In Pemuteran we basically just relaxed and ate, read, went snorkeling and diving and had spa treatments every day. We had zero internet and we felt like we were on the moon because it was so remote. It was amazing. We spent more money on diving and spa treatments than food and lodging combined.
There are no words to describe the experience I had in Pemuteran.
We took a boat to Menjangan Island and saw the most beautiful reef I have ever seen!
Underwater it looked like a field of wildflowers of all different colors, bright yellow and blue and purple coral. I saw a sea turtle and grabbed onto its shell while it was swimming, which I think was a life DREAM of mine! It was pure zen and I finally felt comfortable and relaxed underwater.
Afterward, we played soccer with our drivers and then stayed up late drinking beers and learning about their culture and laughing all night long at the funny quotes that only a language barrier can create. It was SUCH a wonderful day and night and the drive from Pemuteran to Ubud was EQUALLY as stunning as the first drive from the airport.
Day 4 in Bali and we made it to Ubud and stayed at the Gayatri Bungalows. It was a full moon that night and we luckily were there during that time of the month. The nearby village had a huge full moon ceremony and our drivers, who were locals, took us even though we foreigners weren’t really allowed to go. They dressed us in their traditional sarong outfits and let us be blessed by their priests with rice and water...We were in the middle of the jungle at a temple with a few thousand other people and drums and other ceremonial instruments...It was like we were back in time in some tribe...a well-dressed tribe. They made all of these food offerings to the gods on these tall golden fruit covered platters that the women balanced on their heads. It was a very special thing to be a part of.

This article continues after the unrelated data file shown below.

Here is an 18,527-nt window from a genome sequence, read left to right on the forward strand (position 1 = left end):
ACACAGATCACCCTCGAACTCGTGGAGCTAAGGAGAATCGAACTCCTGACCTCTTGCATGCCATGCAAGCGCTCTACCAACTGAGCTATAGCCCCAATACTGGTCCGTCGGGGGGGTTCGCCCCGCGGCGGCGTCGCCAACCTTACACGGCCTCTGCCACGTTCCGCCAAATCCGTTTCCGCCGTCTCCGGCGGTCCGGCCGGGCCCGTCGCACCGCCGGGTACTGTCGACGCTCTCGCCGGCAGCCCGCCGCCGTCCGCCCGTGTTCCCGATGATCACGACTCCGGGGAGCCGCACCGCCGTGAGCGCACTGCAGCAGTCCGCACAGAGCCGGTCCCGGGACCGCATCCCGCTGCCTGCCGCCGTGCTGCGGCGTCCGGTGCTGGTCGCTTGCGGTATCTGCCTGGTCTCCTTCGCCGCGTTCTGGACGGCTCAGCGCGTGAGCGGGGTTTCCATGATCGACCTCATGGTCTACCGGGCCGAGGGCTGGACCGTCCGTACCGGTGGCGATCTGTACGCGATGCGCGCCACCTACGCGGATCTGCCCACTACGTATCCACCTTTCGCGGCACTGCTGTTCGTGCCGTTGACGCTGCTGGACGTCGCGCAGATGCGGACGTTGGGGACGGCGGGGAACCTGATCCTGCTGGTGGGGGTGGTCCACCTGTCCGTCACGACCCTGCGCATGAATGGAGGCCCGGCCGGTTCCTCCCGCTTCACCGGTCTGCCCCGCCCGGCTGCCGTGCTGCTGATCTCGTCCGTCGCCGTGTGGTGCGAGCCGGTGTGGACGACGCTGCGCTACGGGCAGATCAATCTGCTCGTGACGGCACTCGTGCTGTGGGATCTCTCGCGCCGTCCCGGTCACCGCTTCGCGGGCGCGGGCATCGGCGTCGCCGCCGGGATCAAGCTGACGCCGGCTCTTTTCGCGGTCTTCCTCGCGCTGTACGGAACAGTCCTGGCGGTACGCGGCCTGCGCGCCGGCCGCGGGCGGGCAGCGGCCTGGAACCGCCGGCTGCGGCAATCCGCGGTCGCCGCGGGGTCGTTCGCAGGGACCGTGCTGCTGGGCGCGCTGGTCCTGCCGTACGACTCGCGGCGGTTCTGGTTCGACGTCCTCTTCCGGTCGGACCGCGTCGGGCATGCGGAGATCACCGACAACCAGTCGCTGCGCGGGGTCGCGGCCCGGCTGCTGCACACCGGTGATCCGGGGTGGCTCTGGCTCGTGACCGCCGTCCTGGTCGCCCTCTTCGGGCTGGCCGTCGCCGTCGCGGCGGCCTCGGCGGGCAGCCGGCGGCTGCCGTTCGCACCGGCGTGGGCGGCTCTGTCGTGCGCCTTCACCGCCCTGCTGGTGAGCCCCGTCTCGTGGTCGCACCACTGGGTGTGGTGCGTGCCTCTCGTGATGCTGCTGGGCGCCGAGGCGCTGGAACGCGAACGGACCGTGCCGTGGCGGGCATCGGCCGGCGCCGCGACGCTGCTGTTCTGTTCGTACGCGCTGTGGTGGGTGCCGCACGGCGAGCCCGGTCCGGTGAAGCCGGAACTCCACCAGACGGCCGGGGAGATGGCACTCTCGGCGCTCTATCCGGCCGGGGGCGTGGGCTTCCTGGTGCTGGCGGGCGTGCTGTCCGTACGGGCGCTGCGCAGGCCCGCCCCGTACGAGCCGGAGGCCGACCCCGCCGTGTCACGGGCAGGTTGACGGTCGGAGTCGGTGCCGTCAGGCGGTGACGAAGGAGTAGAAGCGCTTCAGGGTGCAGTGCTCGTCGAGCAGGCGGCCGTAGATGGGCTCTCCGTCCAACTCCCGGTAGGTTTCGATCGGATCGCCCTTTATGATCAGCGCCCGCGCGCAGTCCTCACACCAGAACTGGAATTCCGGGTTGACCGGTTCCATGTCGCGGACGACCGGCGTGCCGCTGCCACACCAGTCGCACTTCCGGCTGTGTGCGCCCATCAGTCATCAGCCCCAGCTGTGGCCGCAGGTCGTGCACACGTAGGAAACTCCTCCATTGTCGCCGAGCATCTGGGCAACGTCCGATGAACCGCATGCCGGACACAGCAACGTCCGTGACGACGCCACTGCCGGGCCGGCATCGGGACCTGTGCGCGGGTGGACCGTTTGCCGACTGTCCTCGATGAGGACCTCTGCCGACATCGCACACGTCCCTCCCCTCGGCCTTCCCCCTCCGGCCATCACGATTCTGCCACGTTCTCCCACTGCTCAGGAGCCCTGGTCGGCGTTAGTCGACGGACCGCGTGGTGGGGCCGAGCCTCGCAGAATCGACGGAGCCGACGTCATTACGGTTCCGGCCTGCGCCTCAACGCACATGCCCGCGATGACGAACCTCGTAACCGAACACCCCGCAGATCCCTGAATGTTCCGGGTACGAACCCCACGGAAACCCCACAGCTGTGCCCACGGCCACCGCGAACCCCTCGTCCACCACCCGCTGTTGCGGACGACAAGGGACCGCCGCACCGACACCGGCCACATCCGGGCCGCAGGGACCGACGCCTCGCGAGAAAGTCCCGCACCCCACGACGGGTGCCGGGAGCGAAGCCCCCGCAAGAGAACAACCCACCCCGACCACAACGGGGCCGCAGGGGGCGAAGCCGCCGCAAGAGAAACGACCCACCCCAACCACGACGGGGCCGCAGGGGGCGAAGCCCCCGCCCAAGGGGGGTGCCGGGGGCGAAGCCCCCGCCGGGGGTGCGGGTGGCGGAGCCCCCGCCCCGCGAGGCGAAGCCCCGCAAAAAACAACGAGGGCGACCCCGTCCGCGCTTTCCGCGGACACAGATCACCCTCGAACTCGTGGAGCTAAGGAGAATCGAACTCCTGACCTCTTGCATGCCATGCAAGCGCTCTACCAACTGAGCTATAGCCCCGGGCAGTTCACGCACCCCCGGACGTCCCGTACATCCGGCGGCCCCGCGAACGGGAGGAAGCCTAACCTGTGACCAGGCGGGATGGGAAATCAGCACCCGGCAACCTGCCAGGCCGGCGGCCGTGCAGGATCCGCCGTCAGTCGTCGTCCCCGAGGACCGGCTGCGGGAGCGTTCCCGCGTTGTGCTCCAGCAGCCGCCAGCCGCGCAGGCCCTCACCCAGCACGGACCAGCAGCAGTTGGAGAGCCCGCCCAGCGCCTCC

After reading “Eat, Pray, Love” we decided to go on an odyssey to find the very same medicine man, Ketut Liyer, from the book. Success! He was a very spiritual man and he told me I was very lucky and had strong karma. Apparently I have been reincarnated 5 times already and that I am spiritually more advanced than most. He said that I tend to be impatient, that people tend to follow me and that I am an artist. He also said that I would live to 110 years old have great health in my life, have two children and that the man I am with is “a very good man!” I agreed. Oh, and he said I had a good nose!